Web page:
Wilderness Forever. Howard Zahniser and the Path to the Wilderness Act. Mark Harvey. University of Washington Press. 2005. Reviewed by Dick Carter.

In this long-awaited and enlightening book, Mark Harvey, North Dakota State University history professor, focusing on western environmental/preservation issues, has put together a gem of a book. He shows how Zahniser went from a public relations/writer/editor in the Department of Interior in the ‘40s to the Executive Director of the Wilderness Society, and how, with remarkable vision, patience, tolerance and courage, he wrote the Wilderness Act and shepherded it through Congress. Never missing a hearing. Zahniser died a few months before it became law.

The book is a crisp, clear, thoroughly enjoyable read. The story is compelling in that such a simple, kind man left a secure and lucrative job to join a fledgling organization with hardly any money and little credibility. Yet Zahniser, often in the background, focused, shaped and pulled together who’s who in conservation (Leopold, Murie, Broome, MacKaye, Olson), overcame his self doubts, frustrations with board members, money, and the IRS, found a way to knit together a powerful conservation coalition, and marched the Wilderness Act to its conclusion. To say Howard Zahniser is a giant in conservation is an understatement.

Wilderness Forever presents a number of remarkable photos of these symbols of conservation; one stunning photo captures Zahniser and Olaus Murie sitting together only months before each would die. While they are relegated to photos and words on paper, the deep legacy they left, particularly Zahniser’s vision of a national wilderness system, is vital!


First Church of the Higher Elevations. Peter Anderson. Ghost Road Press, Denver. 2005. Reviewed by M. Pettis.

This book promises to pull from deep within its readers the connection we innately know about high, wild places— their power to soothe, infuse and reinvigorate us with the sense of our place in the world.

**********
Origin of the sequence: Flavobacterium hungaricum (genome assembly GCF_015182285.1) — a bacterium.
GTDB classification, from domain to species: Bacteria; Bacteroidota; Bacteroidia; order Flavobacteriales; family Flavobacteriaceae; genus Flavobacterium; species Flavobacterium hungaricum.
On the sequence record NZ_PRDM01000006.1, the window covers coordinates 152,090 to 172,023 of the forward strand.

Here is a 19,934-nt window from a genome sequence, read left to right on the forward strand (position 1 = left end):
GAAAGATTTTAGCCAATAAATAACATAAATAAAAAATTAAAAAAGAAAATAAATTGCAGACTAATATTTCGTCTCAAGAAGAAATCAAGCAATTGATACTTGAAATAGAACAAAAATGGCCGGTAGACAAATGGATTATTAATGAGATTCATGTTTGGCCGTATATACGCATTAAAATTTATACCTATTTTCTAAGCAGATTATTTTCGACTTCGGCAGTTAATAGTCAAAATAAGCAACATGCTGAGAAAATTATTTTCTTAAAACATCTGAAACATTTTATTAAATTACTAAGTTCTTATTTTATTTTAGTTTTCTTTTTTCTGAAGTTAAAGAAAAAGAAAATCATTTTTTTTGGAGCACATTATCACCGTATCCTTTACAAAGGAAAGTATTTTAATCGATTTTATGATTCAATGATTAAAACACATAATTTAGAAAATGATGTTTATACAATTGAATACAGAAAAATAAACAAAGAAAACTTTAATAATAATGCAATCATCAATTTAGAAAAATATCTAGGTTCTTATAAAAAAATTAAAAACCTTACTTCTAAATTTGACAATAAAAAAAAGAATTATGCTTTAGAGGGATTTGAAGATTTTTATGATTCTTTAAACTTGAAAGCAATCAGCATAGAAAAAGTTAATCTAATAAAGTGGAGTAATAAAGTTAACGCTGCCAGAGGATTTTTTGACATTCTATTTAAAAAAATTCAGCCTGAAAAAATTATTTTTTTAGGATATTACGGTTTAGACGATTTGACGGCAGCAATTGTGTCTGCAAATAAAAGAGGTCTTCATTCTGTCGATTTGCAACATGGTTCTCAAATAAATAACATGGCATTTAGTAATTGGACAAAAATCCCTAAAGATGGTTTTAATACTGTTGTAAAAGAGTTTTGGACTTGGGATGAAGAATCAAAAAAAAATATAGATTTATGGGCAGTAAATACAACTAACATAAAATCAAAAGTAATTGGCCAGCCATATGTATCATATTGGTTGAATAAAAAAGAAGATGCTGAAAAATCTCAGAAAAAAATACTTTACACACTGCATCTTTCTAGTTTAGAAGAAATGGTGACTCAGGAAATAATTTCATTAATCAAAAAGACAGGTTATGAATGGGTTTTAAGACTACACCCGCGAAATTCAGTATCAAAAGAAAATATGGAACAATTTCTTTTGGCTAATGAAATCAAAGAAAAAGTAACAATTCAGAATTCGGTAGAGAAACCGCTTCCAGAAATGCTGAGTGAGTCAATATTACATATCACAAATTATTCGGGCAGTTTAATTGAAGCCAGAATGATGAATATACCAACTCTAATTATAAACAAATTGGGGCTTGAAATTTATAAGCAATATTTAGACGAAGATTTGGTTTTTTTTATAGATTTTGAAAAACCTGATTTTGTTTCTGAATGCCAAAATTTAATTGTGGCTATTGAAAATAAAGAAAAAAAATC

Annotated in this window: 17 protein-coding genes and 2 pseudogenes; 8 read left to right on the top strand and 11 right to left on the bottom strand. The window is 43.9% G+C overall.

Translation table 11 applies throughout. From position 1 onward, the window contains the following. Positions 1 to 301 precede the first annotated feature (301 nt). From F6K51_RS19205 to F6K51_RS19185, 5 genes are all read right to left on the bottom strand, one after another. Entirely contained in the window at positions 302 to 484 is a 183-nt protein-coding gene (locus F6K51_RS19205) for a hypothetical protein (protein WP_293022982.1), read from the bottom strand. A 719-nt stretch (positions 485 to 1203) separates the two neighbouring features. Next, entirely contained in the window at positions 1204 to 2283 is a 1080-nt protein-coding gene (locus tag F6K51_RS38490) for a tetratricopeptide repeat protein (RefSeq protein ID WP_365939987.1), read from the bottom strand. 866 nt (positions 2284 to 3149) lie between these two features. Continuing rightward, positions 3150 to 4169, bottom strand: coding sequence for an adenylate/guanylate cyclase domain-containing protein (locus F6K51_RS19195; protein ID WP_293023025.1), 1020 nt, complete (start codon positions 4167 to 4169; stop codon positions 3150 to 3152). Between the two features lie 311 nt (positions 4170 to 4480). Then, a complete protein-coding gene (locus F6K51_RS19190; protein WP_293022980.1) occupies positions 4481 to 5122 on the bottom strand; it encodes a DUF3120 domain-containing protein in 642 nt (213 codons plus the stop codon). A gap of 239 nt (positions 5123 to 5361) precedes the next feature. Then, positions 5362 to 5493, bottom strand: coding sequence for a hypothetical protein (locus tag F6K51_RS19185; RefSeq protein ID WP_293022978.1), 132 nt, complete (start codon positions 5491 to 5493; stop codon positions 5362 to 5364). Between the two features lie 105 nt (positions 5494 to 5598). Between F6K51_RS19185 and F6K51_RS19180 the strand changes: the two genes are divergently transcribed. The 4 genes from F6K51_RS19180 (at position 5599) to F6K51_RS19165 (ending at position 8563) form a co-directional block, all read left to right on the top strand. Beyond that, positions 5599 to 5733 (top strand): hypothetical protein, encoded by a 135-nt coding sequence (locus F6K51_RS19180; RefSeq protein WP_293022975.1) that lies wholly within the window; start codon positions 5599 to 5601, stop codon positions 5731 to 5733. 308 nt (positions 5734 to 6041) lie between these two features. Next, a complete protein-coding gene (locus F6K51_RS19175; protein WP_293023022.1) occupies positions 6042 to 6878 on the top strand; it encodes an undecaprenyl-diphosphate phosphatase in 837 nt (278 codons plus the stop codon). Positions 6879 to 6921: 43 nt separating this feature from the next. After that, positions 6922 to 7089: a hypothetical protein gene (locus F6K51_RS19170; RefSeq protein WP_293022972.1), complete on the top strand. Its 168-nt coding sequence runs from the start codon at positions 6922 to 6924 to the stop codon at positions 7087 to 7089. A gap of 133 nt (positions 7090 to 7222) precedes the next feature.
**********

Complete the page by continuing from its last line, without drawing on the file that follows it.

Finding metaphor in prayer and the edges of the mountain world around him, he notes, “Crossing the inward edge that leads into deeper realms of silence is like breaking out of the trees and walking into an alpine meadow. Deeper yet, it is like leaving the trees behind for the higher elevations. And at some point, the inward experience feels like a night walk on an alpine ridge. One is still grounded, but in the shadowed lands up ahead or in the starlight reflected in a lake below, it isn’t always easy to tell where the mountain leaves off and the sky begins.”

Taking us on both a physical trip through places in the West that mean much to him (including the alpine basins of the High Uintas, where he was a wilderness ranger, and the Henry Mountains, where he seeks bison) and a spiritual partnership with those like John Muir who have found inspiration in places of higher elevation in recent and distant history, Colorado author and Quaker Peter Anderson leads us humbly and with respect for the wonders he encounters.
Many authors would provide far too much chatter and conceit on this journey. Peter is a fine, gentle companion for a hike through wild country, in a realistic discussion of what modern man has done to Earth, and with a valued voice for protection of the last wild places.

Reading this book will settle your heart and center you again amongst the meaningful elements of life.

Margaret Pettis